Cabell County children were not enamoured of new dishes like honey carrots and more started bringing brown-bag lunches. Lunch participation has since rebounded as childrens' tastebuds are getting used to the new food, which includes Mr Oliver recipes such as creamy coleslaw and chili con carne, Mr Flowers said.

"He had the children's interests at heart. The quality of the food is much better," he said. "But the TV show was quite an ordeal. It was disruptive and used gimmicks. I can't say the television show was a benefit, but looking at the process was."

Mr Oliver decided to set his second US series in Los Angeles, home to the nation's second-largest school district, which enrols 650,000 mostly low-income children and serves 1.2 million meals daily.

"It's such an amazing amount of meals a day," said the chef.

The district said no. A previous sour experience with the reality show School Pride, which used re-enactments of made-up incidents and left the school district with a bill, factored into superintendent Ramon Cortines' decision, as well as reports from Cabell County schools, district spokesman Alaniz said.

However, West Adams Preparatory High School in Central Los Angeles, which is run by the nonprofit MLA Partner Schools under contract, allowed Mr Oliver on campus as a curriculum addition. After two weeks of filming, the district caught wind of it and booted the show off the premises.

Mike McGalliard, the president of MLA Partner Schools, said: "We aren't happy about it. I told the district you guys are making a big fuss over nothing. It's not an expose. It's an incredible programme."

Nearly half of West Adams students are obese, he said, and all qualify for free lunches that feature items such as chicken nuggets and corn dogs, with side dishes such as raw broccoli.

Mr Oliver planted a community garden, mentored culinary arts students, lectured about portion size, caloric intake and diet-related disease, and set up a nearby community kitchen to give free classes in cooking fare such as roast chicken.

Student Caleb Villanueva, 17, said: "They think Jamie is the threat. The threat is diabetes and high cholesterol."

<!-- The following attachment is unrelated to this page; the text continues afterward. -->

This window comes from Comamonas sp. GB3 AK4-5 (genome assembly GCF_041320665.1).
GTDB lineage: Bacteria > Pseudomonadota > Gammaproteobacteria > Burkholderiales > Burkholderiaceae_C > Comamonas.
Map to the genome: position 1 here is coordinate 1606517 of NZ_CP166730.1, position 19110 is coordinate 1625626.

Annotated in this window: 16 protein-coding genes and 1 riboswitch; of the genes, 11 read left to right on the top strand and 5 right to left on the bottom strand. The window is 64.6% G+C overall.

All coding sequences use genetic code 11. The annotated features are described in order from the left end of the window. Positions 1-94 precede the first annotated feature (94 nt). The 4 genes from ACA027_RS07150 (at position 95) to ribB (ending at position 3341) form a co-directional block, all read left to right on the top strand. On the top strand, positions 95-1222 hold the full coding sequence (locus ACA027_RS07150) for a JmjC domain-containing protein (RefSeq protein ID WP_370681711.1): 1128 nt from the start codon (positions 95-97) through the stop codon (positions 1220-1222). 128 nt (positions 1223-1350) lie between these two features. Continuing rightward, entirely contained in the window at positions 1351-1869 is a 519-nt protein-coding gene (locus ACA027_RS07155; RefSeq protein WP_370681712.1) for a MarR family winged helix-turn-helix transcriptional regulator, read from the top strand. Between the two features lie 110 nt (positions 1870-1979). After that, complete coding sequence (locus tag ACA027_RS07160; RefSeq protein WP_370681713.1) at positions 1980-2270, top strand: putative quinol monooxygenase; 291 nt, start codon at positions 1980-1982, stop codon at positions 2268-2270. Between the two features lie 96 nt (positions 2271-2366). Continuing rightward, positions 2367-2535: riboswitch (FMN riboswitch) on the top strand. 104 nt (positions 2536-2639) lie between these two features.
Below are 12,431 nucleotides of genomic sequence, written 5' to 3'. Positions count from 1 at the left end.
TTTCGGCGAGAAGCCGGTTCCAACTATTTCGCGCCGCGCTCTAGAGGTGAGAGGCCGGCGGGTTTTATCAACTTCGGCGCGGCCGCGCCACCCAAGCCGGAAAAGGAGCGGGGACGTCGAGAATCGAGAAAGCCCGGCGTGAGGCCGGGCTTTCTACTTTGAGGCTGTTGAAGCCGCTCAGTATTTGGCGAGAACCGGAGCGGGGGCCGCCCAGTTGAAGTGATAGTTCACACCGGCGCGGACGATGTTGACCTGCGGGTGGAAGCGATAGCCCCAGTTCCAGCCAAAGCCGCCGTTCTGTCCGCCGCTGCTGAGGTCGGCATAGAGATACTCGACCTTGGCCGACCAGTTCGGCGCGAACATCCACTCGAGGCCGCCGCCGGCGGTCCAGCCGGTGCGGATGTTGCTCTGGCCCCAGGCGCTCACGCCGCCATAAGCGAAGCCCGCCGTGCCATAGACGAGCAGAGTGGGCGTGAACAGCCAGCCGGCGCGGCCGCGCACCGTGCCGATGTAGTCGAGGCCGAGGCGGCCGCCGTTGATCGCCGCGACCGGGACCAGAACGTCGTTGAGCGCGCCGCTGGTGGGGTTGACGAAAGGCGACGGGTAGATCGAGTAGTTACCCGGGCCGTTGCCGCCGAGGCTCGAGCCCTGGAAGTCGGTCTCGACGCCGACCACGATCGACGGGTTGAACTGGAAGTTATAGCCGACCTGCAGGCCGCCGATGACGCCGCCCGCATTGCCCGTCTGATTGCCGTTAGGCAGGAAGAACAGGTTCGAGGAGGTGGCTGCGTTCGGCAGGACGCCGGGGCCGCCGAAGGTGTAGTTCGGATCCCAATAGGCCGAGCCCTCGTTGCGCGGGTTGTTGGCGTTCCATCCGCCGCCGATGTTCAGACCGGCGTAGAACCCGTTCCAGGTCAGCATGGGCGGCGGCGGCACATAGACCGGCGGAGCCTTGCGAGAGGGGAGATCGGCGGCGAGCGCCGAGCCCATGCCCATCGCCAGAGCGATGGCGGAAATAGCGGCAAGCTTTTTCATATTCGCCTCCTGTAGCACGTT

Sophia Ruvalcaba, 17, who has diabetes, as do her mother and sister, said Mr Oliver came to their home for dinner. "He was just trying to make a healthier meal for us," she said.

Mr Oliver said he's not trying to cast the school district in a bad light. He calls his style "documentary with stunts". For example, he filled a school bus with 57 tonnes of white sand to represent the amount of sugar children in the district children consume weekly in flavoured milk.

Those kind of made-for-TV stunts are exactly what the district finds unappetising.

Mr Alaniz said the district remains willing to work with Mr Oliver - off camera. They have suggested that he lend his expertise by coming up with three weeks of meal plans, adhering to the district's food budget of 77 cents per meal and state standards.

Mr Alaniz said the district has been on its own culinary crusade for years, banning junk foods, soft drinks, additives, dyes and certain fats and oils. Next year, chicken nuggets and pizza will be taken off the cafeteria lineup, replaced by student taste-tested dishes such as California sushi roll, chicken tandoori and couscous.

Mr Oliver, however, is not one to give up a food fight.

He has a team of chefs working on the district's menus and hopes the new superintendent slated to take over in April will be more flexible. In the meantime, he's setting up four more community kitchens around LA, paid for by the American Heart Association at a cost of about $180,000 each, to offer free cooking classes, and will be taking his mobile kitchen set up in an 18-wheel lorry around Southern California.

"I want the American public to expect more," he said. "It might take a couple years to get there, but I'm deeply passionate that when everyone comes together, stuff changes."